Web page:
Aruba Airlines and Aeromexico also fly to Nicaragua, with variable frequencies. Aeromexico makes a stopover in Mexico City.

Many of these companies do not offer their flights from Cuba to Nicaragua on their official booking pages, and in some cases, for those who intend to fly from the Island, the Managua destination does not even exist. This type of management has opened a gap for ticket resellers and several travel agencies to profit from flights between the two countries.

Currently, if a person wants to fly to Nicaragua, it is necessary to pay reservation agencies such as the Mexican Vagamundo from abroad. For residents of the Island who do not have this option, they can deal with resellers, who offer prices that in all cases exceed $1,000 per person – except for some tickets for children – and who have, at the moment, all flights covered until the end of October, according to several groups of migrants on WhatsApp and Facebook.

Ultimately, those who cannot afford what is offered by agencies or illegal merchants – who only accept transfers in dollars to U.S. banks or through Western Union for payments in Cuba – have to wait in long lines at Conviasa’s Havana offices to track down a ticket.

With the measures taken by the United States to control Latin American migration in 2022, and after offering humanitarian parole to Cubans, Haitians, Venezuelans and Nicaraguans, many estimated that, given the impossibility of obtaining a sponsor, a large number of people would desist, at least temporarily, from traveling to Nicaragua.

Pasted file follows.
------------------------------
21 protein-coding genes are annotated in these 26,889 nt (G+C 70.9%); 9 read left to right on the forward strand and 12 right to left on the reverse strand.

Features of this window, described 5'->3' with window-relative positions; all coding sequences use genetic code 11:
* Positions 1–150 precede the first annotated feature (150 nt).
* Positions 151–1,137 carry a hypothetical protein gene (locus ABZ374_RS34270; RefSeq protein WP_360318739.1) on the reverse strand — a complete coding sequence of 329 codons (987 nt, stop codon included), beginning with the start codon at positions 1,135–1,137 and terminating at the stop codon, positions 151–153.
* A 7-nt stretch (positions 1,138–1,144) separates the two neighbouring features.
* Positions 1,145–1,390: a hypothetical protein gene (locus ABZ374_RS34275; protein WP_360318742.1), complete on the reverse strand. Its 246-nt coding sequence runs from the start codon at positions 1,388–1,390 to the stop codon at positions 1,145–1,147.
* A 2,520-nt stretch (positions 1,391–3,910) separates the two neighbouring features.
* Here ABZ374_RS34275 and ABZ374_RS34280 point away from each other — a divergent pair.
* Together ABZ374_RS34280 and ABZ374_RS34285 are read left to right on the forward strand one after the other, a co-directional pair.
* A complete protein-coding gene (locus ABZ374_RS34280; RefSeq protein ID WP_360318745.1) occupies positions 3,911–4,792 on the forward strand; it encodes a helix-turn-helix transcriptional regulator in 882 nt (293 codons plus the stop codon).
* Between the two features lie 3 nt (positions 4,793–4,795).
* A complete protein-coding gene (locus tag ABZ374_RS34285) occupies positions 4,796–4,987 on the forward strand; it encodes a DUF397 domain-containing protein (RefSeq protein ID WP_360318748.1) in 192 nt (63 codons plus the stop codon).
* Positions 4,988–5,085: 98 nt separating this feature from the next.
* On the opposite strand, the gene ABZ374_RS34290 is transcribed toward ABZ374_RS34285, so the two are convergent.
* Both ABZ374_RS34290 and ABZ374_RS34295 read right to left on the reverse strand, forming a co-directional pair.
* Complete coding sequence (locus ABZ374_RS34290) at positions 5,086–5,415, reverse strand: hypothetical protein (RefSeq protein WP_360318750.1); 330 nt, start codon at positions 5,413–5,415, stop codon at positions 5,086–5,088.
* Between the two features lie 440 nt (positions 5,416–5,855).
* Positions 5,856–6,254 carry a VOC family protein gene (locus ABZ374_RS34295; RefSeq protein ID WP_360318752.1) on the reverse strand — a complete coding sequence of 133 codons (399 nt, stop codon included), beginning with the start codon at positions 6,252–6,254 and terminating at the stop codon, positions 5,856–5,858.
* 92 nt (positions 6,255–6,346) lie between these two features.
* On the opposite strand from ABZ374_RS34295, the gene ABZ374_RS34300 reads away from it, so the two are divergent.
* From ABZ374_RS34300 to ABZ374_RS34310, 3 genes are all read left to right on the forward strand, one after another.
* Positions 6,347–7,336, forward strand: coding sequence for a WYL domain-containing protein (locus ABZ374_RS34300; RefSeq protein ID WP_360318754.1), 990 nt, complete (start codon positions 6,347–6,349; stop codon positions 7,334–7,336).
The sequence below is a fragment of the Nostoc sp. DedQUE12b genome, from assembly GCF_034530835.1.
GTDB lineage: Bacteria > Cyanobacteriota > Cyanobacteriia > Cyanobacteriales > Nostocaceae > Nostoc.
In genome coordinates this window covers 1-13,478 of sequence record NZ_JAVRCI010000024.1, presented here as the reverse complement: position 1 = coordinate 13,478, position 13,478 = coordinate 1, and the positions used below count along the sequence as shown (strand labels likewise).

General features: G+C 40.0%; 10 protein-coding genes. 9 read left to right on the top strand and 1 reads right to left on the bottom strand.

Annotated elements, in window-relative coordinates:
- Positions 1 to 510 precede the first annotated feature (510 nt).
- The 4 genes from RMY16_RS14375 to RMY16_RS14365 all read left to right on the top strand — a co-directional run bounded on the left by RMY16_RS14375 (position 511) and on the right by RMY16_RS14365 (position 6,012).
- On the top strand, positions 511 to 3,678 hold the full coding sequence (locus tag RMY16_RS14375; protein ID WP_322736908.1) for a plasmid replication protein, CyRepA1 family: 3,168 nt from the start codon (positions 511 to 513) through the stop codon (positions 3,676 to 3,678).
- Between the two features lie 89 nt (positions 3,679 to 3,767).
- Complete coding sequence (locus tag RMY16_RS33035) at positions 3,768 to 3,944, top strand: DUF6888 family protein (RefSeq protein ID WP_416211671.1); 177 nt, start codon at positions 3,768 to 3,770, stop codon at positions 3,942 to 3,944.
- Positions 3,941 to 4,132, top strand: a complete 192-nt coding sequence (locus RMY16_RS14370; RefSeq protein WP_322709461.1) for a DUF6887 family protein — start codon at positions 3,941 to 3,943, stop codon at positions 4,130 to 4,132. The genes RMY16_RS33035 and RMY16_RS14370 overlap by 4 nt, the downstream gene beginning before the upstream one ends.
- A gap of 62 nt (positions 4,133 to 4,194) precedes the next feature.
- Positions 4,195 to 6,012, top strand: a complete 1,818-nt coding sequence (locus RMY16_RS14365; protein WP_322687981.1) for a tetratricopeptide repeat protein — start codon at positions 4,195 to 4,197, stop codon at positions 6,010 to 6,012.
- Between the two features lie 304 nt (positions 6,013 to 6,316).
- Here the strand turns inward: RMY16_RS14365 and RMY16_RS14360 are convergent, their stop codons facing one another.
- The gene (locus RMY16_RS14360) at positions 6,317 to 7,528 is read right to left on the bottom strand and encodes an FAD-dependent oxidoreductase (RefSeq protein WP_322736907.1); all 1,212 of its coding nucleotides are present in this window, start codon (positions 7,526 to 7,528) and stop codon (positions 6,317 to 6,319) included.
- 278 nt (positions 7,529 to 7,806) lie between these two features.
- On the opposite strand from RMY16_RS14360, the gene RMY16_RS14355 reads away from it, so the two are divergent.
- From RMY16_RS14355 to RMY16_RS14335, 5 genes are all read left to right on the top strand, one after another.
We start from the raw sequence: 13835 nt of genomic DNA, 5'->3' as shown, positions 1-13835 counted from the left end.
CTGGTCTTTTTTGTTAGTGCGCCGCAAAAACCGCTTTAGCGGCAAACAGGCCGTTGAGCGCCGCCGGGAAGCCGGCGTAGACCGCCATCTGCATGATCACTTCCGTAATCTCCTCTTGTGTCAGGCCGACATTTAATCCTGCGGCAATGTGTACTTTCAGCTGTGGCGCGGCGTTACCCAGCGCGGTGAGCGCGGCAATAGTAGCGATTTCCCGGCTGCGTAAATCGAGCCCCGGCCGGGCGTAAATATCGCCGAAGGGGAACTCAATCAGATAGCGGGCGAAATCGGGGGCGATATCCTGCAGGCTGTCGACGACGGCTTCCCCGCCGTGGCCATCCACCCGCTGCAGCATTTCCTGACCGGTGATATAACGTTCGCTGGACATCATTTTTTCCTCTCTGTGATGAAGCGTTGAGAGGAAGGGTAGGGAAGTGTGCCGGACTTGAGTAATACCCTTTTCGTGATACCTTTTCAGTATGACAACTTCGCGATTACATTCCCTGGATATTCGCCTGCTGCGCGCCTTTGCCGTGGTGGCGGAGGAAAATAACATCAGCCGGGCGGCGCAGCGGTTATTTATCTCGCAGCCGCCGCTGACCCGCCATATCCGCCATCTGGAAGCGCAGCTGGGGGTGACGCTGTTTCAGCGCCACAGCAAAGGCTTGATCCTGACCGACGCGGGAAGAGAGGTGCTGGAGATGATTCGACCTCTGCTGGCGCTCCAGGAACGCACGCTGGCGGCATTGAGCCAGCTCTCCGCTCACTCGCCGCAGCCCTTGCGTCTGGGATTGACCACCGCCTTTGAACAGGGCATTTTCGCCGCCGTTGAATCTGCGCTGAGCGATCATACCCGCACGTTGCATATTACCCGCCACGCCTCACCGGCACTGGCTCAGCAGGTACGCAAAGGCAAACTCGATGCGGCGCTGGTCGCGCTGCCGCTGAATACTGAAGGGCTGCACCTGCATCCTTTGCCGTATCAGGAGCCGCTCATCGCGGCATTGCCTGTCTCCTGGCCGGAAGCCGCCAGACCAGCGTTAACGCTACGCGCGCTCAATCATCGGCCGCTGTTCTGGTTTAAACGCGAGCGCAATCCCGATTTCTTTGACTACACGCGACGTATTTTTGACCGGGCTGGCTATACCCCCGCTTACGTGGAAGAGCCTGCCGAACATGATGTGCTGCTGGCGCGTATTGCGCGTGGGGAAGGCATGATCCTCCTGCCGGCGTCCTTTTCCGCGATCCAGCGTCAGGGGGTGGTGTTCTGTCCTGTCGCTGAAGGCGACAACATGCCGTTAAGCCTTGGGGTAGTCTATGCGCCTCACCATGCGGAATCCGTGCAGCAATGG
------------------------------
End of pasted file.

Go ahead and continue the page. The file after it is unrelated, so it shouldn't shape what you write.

However, for Cubans that has not been the case. According to Julio, many of the newcomers to Managua continue their journey to countries south of Nicaragua. “Something that is completely unknown in Cuba is that there is a growing number who – at least for now – do not go to the United States but to the ’rich’ south of Central America: Costa Rica and Panama,” he explains.

In addition, the constant movement of people has led to the creation of networks of already installed Cubans who assist newcomers. “A friend knows a friend’s friend, and that’s how they help each other.” “However, not everyone is leaving,” Julio says. “Some are staying here temporarily, while they decide what to do, whether they head north or go south.”

The Nicaraguan says that, in practice, almost “all Cubans are being granted asylum in those countries. The phenomenon will probably continue to increase,” he estimates.

“For a while here, I’ve had several surprises because it’s something you don’t expect, like the cashier who serves you at the supermarket is Cuban or the guy who pumps your gas,” he says.

In his case, he says, a young Cuban was recently found working in a restaurant that he frequently visits with his family and found him very “nice and attentive.” Even Nicaragua, a country allied with Havana and subjected to the regime of Daniel Ortega, has been a viable option for Cubans, who are willing to exhaust all options in order not to remain on the Island.

Translated by Regina Anavy